The group met with the North Wales police head, Chief Constable Mark Polin, and Police and Crime Commissioner Winston Roddick, the elected overseer of the force.
With a 1,500-strong force and 250 police community support officers (PCSOs), the North Wales police serves an area slightly bigger than Brunei, with a population of around 687,000 (2011 census).
Its jurisdiction includes Anglesey, where Prince William once served as a rescue pilot for the Royal Air Force and where he and his wife, Kate Middleton, Duchess of Cambridge, lived in a secluded farmhouse following their marriage.
The North Wales police, through its uniformed civilian members called PCSOs, work closely with communities through partnerships with residents, schools, businesses, hospitals and organizations to secure their neighborhoods and focus on crime prevention. Their collective theme is “A safer North Wales.’’
Philip Thomson, British Council consultant and project team leader, said the place was chosen because of its high standard of community policing. It topped the latest 2015 crime survey for England and Wales, getting the best rating for respect from the public, fair treatment and most-improved in preventing crime.
A former police commander in the area, Thomson said North Wales, a mix of rural and urban areas, bilingual (English and Welsh) and had a history of conflict, approximated conditions in the proposed Bangsamoro.
An hour’s drive from Manchester, North Wales—dotted with picturesque mountains and valleys, and a vast coastline—thrives principally on tourism and has the lowest per capita income in the United Kingdom.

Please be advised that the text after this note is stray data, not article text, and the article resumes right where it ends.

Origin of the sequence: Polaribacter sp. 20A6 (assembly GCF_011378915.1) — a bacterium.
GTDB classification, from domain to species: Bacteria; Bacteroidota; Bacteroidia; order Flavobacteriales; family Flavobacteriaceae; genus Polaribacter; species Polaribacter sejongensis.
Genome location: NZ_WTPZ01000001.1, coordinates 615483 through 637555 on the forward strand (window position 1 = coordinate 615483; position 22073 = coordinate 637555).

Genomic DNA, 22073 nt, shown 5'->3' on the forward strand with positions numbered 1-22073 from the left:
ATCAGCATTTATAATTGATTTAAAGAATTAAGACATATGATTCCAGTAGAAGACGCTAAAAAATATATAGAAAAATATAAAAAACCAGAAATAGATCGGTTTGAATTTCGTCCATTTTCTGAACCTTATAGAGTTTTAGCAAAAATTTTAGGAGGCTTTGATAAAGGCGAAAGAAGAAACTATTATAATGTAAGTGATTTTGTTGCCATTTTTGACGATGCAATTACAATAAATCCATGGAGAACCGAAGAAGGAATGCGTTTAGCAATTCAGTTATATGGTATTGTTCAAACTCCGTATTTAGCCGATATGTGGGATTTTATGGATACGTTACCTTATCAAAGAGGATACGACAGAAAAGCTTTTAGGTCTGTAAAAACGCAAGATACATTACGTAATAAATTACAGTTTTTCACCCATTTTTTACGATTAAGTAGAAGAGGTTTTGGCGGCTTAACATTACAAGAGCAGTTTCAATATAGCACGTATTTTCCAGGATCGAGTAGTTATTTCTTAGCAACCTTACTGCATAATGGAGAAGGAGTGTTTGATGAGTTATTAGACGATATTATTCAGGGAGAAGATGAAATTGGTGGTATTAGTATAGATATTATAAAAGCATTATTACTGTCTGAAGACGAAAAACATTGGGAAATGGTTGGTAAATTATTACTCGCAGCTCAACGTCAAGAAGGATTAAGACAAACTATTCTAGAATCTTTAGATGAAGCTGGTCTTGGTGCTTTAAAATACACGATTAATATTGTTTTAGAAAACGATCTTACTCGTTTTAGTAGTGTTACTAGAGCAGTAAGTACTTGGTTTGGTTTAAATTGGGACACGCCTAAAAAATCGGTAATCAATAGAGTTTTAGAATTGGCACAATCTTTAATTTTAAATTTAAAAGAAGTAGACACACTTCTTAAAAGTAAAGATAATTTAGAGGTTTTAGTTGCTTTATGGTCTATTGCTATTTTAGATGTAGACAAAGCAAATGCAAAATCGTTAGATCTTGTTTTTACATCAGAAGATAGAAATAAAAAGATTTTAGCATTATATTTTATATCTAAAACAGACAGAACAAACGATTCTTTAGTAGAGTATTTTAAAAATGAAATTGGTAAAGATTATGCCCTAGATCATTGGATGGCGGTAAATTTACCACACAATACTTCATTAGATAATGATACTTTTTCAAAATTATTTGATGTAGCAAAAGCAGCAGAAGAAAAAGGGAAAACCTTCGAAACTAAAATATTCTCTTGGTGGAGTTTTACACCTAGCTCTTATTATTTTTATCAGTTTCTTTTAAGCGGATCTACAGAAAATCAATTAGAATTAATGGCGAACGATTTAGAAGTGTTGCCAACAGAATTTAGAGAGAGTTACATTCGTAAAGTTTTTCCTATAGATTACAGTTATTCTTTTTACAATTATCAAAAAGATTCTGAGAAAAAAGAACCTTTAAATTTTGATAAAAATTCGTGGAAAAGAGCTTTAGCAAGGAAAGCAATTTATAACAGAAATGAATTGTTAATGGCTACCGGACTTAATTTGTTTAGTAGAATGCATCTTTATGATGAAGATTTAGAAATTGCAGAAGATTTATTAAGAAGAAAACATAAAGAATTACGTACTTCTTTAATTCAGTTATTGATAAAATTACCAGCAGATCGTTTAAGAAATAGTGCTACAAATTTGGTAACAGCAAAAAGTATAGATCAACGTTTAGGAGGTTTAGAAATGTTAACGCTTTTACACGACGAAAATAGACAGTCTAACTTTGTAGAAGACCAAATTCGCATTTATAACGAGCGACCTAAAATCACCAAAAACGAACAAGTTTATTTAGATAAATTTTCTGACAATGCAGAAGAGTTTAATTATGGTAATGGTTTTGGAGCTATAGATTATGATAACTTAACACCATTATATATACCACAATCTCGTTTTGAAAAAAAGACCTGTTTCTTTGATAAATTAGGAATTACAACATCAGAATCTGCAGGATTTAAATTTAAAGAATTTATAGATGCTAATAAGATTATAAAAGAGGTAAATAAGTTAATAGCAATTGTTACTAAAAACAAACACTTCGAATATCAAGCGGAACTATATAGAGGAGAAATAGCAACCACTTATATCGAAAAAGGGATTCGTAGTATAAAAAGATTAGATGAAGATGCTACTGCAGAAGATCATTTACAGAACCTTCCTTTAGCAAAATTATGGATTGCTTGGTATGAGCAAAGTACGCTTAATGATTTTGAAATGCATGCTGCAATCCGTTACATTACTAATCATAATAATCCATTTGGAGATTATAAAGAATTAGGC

Engagement with communities is a mandate for the force, Polin told the Philippine group. He said the police maintained close relations with community groups, schools, businesses and organizations and attended public forums and local council meetings to know their problems.
“To ensure that our service is at the highest, we measure public satisfaction regularly,” Polin said, adding that the police commission private and internal public opinion surveys. The surveys found a high rating of up to 90 percent for the police.
Force ground rules
The North Wales police live by six “force ground rules” that reflect their values as a team:
We will treat everyone fairly.
We will treat everyone with respect.
We will support each other.
What we do matters.
What we say matters.
How we look matters.
“Failing to treat people with respect can lead to prejudiced and preconceived views, which in turn leads to unfair treatment,’’ Polin said. “A good reflective measure is…Do you treat people as you would expect to be treated yourself?’’
Polin said that since many people in North Wales will have no interaction with the police, their public image is of utmost importance.
“Their opinions of us will be shaped by what they read or hear. What we say and how we say it is a vital part of police `visibility’ and has an effect on public confidence and our credibility,’’ Polin said.
Polin said how the police interact with the public leaves a lasting impression. Thus the North Wales police even take pride in its standard of uniform and equipment, which is said to be “second to none’’.
According to Insp. Owain Llewellyn, in charge of neighborhood policing, they attend hundreds of local council meetings to identify priorities, go to schools to warn children whenever there is a new drug in circulation, and go to repeat victims of crimes to teach them how to secure their premises.
“A lot of them is prevention rather than enforcement. Crime incidents go down and satisfaction [on police performance] goes up,” Llewellyn said.
Llewellyn said that by listening to people’s problems about their safety and wellbeing, they get the public’s trust and confidence.
They got the community down to a “T” by identifying the “Top 20” individuals who pose the most challenge to the police.